Meanwhile, an assessment by U.S. intelligence suggested that a “pro-Ukraine group” was responsible for the destruction of the Nord Stream natural gas pipelines last fall, shedding light on a great mystery.
Intelligence analysts do not believe Zelenskyy or his aides were involved in the sabotage, but the Biden administration has signaled to Kyiv — much like it did when a car bomb in Moscow killed the daughter of a prominent Russian nationalist last year — that certain acts of violence outside of Ukraine’s borders will not be tolerated.
“I do think the administration is split, the National Security Council split” on what weapons to send to Ukraine, said McCaul, who’s in constant touch with senior Biden officials. “I talk to a lot of top military brass and they are, in large part, supportive of giving them the ATACMS.”
National Security Council spokesperson Adrienne Watson said the White House is “in constant communication with Ukraine as we support their defense of their sovereignty and territorial integrity.” She added that with Putin showing no signs of ceasing his war, “the best thing we can do is to continue to help Ukraine succeed on the battlefield so they can be in the strongest possible position at the negotiating table for when that time comes.”
But the growing disconnects may foreshadow a larger divide over the debate as to how the war will end.
Though Biden has pledged steadfast support, and the coffers remain open for now, the U.S. has been clear with Kyiv that it cannot fund Ukraine indefinitely at this level. Though backing Ukraine has largely been a bipartisan effort, a small but growing number of Republicans have begun to voice skepticism about the use of American treasure to support Kyiv without an end in sight to a distant war.
Among those who have expressed doubt about support for the long haul is House Speaker Kevin McCarthy, who has said that the U.S. would not offer a “blank check” to Ukraine and rejected Zelenskyy’s invitation to travel to Kyiv and learn about the realities of war.
“There is always some friction built in,” said Kurt Volker, a special presidential envoy for Ukraine during the Trump administration. “
“I see the little fissures, but those have existed with points of disagreement and varied views between the U.S. and Ukraine even before the big February invasion, and since then,” said Shelby Magid, deputy director of the Atlantic Council’s Eurasia Center. “Zelenskyy has made pointed remarks before toward the U.S., and the White House has expressed disagreement with him — publicly and privately — on specific aspects, but that hasn’t shifted or eaten away at the overall U.S. support and partnership.”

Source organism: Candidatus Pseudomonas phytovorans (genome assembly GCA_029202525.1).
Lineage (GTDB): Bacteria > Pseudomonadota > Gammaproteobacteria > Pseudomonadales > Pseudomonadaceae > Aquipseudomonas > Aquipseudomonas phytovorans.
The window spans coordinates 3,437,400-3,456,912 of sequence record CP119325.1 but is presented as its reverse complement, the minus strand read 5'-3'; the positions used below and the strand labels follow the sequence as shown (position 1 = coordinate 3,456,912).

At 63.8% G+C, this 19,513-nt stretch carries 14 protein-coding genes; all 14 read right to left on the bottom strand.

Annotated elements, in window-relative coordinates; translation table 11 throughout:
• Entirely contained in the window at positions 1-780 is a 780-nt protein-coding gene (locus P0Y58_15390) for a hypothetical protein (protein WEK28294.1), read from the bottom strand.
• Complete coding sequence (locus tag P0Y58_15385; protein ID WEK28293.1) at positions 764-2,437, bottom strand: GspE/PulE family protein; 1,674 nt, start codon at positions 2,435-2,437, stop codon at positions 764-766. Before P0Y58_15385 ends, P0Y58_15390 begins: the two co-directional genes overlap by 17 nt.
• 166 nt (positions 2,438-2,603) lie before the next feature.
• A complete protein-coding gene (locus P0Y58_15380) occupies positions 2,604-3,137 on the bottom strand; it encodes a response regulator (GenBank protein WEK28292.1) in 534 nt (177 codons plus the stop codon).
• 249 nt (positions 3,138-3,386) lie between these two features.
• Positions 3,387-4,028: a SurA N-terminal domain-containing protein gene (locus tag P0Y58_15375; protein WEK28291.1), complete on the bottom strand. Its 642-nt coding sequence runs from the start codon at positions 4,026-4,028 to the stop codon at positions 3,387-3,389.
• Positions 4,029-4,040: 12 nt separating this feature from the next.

Points of crisis still hover on the horizon. Zelenskyy’s insistence that all of Ukraine — including Crimea, which has been under Russian control since 2014 — be returned to Ukraine before any peace negotiations begin would only extend the war, U.S. officials believe. Secretary of State Antony Blinken has signaled to Kyiv that Ukraine’s potential recapture of Crimea would be a red line for Putin, possibly leading to a dramatic escalation from Moscow.
For now, Biden continued to stick to his refrain that the United States will leave all decisions about war and peace to Zelenskky. But whispers have begun across Washington as to how tenable that will be as the war grinds on — and another presidential election looms.
“There has never been a war in history without setbacks and challenges,” said Rep. Jason Crow (D-Colo.), an Army veteran and HFAC member. “The question is not whether Ukrainians have setbacks, but how they respond and overcome them.
DeSantis Assails US Policy in Ukraine, Breaking With Much of GOP
Jennifer Jacobs and John Harney
Mon, March 13, 2023 at 8:31 PM PDT
(Bloomberg) — Ron DeSantis on Monday expressed strong misgivings over US support for Ukraine in its defense against Russia’s invasion, breaking not only with the Biden administration but other prominent Republicans.
“The Biden administration’s virtual ‘blank check’ funding of this conflict for ‘as long as it takes,’ without any defined objectives or accountability, distracts from our country’s most pressing challenges,” DeSantis added in the statement, which was confirmed by his spokeswoman.
“Without question, peace should be the objective,” he said. “The US should not provide assistance that could require the deployment of American troops or enable Ukraine to engage in offensive operations beyond its borders.”
“We cannot prioritize intervention in an escalating foreign war over the defense of our own homeland, especially as tens of thousands of Americans are dying every year from narcotics smuggled across our open border and our weapons arsenals critical for our own security are rapidly being depleted,” DeSantis said in the statement.
The Memo: DeSantis joins Trump in pushing GOP toward skepticism on Ukraine
BY NIALL STANAGE – 03/14/23 6:14 PM ET
These Republicans have pushed back against DeSantis’s Ukraine comments
BY STEPHEN NEUKAM – 03/14/23 7:02 PM ET
Florida Gov. Ron DeSantis (R) this week waded into the debate over U.S. involvement in the war between Russia and Ukraine, saying further American entanglement in the war is not in the country’s “vital national interests.”
Here are the Republicans who have responded negatively to DeSantis on his Ukraine-Russia comments.
Sen. Marco Rubio (R-Fla.)
Sen. Lindsey Graham (R-S.C.)
Former Rep. Liz Cheney (R-Wyo.)
Former Gov. Nikki Haley (R-S.C.)
Sen. John Cornyn (R-Texas)